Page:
Confusion abounds with current equity market pricing behavior – and it is most clearly observable in the US stock market. For instance, it’s well reported that US corporate earnings are falling but this is having little if any effect on the US stock market which remains resilient. Falling earnings should result in lower equity prices; therefore if this is not occurring, it implies a breakdown in the value to price metric. Perhaps momentum investing is dominating US stock prices.
The first chart shows that US earnings have been in decline for nearly 12 months, and flat-lining for two years. Market consensus forecasts suggest that the next few weeks are likely to show a 10 per cent decline in earnings across the market, magnified by lower oil company earnings.
Figure 8. US corporate profits after tax
Source. CLSA; US Bureau of Economic Analysis
The following chart tracks the oil price against the S&P 500 Index and suggests that the benefits of a lower energy price to the broader market are more significant than the profit decline reported by the energy sector. The next few weeks will give us an insight into whether this is actually true. We will see if US companies disclose the benefits of lower energy prices on their bottom line. Further, lower gasoline prices should be spurring consumption by households. The market has pushed equities higher based on lower energy prices, but at this point profit guidance has been downbeat. To our eye, something has got to give and the US equity market should pull back. But irrational pricing and the breakdown of logic makes forecasting exceedingly difficult.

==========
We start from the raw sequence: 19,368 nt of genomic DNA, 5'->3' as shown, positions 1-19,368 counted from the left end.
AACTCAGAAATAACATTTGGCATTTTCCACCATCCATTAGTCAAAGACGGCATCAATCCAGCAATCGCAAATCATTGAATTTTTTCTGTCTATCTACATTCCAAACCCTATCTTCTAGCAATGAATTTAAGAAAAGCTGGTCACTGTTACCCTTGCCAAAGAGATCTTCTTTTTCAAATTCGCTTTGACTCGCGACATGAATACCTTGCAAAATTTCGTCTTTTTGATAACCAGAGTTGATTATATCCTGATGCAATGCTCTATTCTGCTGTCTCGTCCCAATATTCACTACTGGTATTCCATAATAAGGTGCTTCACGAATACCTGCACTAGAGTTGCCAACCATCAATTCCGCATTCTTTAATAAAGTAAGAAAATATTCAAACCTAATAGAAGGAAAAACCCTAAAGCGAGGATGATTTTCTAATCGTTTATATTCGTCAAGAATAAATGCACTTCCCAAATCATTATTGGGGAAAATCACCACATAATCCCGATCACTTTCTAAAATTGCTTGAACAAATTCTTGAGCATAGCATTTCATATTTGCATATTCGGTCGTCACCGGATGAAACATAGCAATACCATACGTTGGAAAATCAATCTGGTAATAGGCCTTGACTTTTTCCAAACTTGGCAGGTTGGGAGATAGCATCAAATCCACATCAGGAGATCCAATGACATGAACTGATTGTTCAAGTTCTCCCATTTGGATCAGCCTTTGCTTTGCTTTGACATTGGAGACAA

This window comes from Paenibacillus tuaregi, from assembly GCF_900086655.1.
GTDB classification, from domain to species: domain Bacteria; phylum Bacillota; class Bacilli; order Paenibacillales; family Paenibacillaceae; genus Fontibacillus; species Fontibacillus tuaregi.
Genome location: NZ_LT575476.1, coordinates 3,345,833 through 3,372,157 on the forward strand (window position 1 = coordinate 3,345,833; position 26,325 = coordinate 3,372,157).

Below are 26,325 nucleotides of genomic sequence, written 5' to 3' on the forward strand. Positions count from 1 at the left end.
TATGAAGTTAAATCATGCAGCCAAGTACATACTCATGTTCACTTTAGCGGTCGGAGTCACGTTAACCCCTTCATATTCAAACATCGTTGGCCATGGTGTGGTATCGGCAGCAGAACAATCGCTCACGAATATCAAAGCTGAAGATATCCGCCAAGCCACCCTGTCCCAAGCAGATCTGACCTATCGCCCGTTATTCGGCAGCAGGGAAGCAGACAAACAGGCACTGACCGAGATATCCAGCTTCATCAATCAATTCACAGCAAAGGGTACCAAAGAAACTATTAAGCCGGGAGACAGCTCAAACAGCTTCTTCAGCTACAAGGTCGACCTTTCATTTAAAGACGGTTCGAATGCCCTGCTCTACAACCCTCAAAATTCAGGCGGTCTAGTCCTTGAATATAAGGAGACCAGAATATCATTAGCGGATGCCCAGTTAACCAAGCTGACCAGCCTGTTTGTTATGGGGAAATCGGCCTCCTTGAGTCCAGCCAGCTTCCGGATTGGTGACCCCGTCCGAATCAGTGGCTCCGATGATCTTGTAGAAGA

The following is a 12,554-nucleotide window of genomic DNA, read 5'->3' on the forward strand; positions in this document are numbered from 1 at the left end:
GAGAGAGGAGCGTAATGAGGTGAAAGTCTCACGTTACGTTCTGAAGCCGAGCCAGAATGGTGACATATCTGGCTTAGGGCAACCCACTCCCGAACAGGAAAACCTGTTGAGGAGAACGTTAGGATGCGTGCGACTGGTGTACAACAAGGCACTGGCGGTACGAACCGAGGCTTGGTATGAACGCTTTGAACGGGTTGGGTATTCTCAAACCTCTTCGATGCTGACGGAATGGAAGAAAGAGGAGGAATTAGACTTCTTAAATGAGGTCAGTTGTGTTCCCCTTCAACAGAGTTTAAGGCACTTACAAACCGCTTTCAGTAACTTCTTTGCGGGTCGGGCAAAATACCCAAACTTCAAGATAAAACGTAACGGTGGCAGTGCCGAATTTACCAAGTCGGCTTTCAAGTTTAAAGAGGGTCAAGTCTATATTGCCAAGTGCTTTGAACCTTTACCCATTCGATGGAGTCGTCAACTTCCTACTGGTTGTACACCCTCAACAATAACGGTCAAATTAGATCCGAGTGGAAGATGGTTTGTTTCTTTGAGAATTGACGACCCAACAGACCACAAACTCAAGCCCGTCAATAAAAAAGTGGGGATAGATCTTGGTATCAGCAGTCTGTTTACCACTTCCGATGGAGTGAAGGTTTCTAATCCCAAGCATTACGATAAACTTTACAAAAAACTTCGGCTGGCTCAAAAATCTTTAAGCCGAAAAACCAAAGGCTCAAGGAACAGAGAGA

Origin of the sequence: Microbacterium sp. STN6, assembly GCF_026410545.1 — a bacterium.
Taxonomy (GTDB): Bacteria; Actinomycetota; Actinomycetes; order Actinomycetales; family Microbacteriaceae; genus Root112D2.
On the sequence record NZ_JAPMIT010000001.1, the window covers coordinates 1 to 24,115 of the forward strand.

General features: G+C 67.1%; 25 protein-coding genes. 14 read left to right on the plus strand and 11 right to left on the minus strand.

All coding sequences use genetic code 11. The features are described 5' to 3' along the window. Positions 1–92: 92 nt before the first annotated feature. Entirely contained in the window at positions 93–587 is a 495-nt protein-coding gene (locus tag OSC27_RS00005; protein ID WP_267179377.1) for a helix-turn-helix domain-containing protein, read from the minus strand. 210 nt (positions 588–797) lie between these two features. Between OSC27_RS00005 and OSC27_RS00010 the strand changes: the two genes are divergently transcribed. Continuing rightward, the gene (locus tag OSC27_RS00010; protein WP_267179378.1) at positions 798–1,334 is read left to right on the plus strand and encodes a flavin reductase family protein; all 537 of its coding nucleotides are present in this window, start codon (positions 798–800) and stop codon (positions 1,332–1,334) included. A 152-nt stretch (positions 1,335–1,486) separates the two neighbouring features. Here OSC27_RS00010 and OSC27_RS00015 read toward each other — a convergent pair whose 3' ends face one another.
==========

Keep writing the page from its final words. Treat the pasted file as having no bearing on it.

Figure 9. S&P500 and Brent crude oil price
Source. CLSA; Bloomberg
That leads us to the tailwind for the US equity market – negative real cash rates. The final chart shows that cash rates in the US do not cover inflation and have not done so for six years. Logical asset pricing suggests capital will flow from cash to higher returning assets. Therefore, equities have been a beneficiary.
Figure 10. Real effective Fed funds rate
Source. Federal Reserve; Bureau of Labour Statistics; NBER
So will earnings justify holding US equities? Our view (in the short term at least) is no, but sustaining negative real interest rates may well hold the US market. It seems likely that if US earnings do not start growing, then higher cash rates will cause a correction in US stock prices; higher cash rates will send the US dollar higher and jolt US earnings. No wonder markets are confused - because nothing makes much sense!
John Abernethy is a leading Australian fund manager and the chairman of Clime Capital (ASX: CAM).